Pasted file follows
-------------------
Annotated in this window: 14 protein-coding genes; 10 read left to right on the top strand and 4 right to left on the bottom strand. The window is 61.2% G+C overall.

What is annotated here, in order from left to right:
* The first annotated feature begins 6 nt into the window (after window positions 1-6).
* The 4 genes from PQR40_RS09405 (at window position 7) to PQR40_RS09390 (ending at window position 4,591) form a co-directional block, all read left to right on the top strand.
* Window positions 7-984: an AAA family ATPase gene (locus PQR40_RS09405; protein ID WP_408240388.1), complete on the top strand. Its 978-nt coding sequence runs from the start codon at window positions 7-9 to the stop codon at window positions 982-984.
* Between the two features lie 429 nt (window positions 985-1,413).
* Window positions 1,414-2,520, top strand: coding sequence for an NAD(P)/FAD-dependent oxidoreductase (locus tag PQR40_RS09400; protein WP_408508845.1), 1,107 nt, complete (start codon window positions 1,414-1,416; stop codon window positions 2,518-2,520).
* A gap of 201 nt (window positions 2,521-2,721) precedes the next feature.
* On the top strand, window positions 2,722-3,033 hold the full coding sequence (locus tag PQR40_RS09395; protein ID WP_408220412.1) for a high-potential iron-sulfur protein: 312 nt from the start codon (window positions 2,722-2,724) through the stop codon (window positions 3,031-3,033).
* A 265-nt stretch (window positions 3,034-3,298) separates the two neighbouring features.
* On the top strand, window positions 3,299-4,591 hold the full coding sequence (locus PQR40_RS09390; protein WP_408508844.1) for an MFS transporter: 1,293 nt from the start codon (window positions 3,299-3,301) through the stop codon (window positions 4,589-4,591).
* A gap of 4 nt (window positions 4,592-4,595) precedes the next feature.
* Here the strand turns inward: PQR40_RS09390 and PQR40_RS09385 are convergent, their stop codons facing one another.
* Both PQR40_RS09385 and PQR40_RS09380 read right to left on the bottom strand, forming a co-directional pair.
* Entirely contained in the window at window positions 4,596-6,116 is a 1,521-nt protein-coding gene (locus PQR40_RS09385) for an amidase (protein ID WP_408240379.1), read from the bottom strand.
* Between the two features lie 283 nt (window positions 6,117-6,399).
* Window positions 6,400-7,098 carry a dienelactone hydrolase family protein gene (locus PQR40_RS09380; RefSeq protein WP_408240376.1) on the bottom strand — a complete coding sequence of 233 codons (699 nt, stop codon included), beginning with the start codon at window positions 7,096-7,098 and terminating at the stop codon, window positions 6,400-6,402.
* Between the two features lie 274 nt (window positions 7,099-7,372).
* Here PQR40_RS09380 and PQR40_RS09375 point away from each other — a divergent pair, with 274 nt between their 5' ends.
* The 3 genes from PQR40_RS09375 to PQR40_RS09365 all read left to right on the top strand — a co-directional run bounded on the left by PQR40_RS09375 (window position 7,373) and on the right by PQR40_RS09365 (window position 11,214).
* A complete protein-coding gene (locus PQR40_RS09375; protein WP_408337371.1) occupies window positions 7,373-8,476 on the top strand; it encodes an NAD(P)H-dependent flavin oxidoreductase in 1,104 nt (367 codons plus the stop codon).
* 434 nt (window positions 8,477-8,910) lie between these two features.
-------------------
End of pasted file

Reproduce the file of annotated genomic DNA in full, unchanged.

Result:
Annotated in this window: 14 protein-coding genes; 10 read left to right on the top strand and 4 right to left on the bottom strand. The window is 61.2% G+C overall.

What is annotated here, in order from left to right:
* The first annotated feature begins 6 nt into the window (after window positions 1-6).
* The 4 genes from PQR40_RS09405 (at window position 7) to PQR40_RS09390 (ending at window position 4,591) form a co-directional block, all read left to right on the top strand.
* Window positions 7-984: an AAA family ATPase gene (locus PQR40_RS09405; protein ID WP_408240388.1), complete on the top strand. Its 978-nt coding sequence runs from the start codon at window positions 7-9 to the stop codon at window positions 982-984.
* Between the two features lie 429 nt (window positions 985-1,413).
* Window positions 1,414-2,520, top strand: coding sequence for an NAD(P)/FAD-dependent oxidoreductase (locus tag PQR40_RS09400; protein WP_408508845.1), 1,107 nt, complete (start codon window positions 1,414-1,416; stop codon window positions 2,518-2,520).
* A gap of 201 nt (window positions 2,521-2,721) precedes the next feature.
* On the top strand, window positions 2,722-3,033 hold the full coding sequence (locus tag PQR40_RS09395; protein ID WP_408220412.1) for a high-potential iron-sulfur protein: 312 nt from the start codon (window positions 2,722-2,724) through the stop codon (window positions 3,031-3,033).
* A 265-nt stretch (window positions 3,034-3,298) separates the two neighbouring features.
* On the top strand, window positions 3,299-4,591 hold the full coding sequence (locus PQR40_RS09390; protein WP_408508844.1) for an MFS transporter: 1,293 nt from the start codon (window positions 3,299-3,301) through the stop codon (window positions 4,589-4,591).
* A gap of 4 nt (window positions 4,592-4,595) precedes the next feature.
* Here the strand turns inward: PQR40_RS09390 and PQR40_RS09385 are convergent, their stop codons facing one another.
* Both PQR40_RS09385 and PQR40_RS09380 read right to left on the bottom strand, forming a co-directional pair.
* Entirely contained in the window at window positions 4,596-6,116 is a 1,521-nt protein-coding gene (locus PQR40_RS09385) for an amidase (protein ID WP_408240379.1), read from the bottom strand.
* Between the two features lie 283 nt (window positions 6,117-6,399).
* Window positions 6,400-7,098 carry a dienelactone hydrolase family protein gene (locus PQR40_RS09380; RefSeq protein WP_408240376.1) on the bottom strand — a complete coding sequence of 233 codons (699 nt, stop codon included), beginning with the start codon at window positions 7,096-7,098 and terminating at the stop codon, window positions 6,400-6,402.
* Between the two features lie 274 nt (window positions 7,099-7,372).
* Here PQR40_RS09380 and PQR40_RS09375 point away from each other — a divergent pair, with 274 nt between their 5' ends.
* The 3 genes from PQR40_RS09375 to PQR40_RS09365 all read left to right on the top strand — a co-directional run bounded on the left by PQR40_RS09375 (window position 7,373) and on the right by PQR40_RS09365 (window position 11,214).
* A complete protein-coding gene (locus PQR40_RS09375; protein WP_408337371.1) occupies window positions 7,373-8,476 on the top strand; it encodes an NAD(P)H-dependent flavin oxidoreductase in 1,104 nt (367 codons plus the stop codon).
* 434 nt (window positions 8,477-8,910) lie between these two features.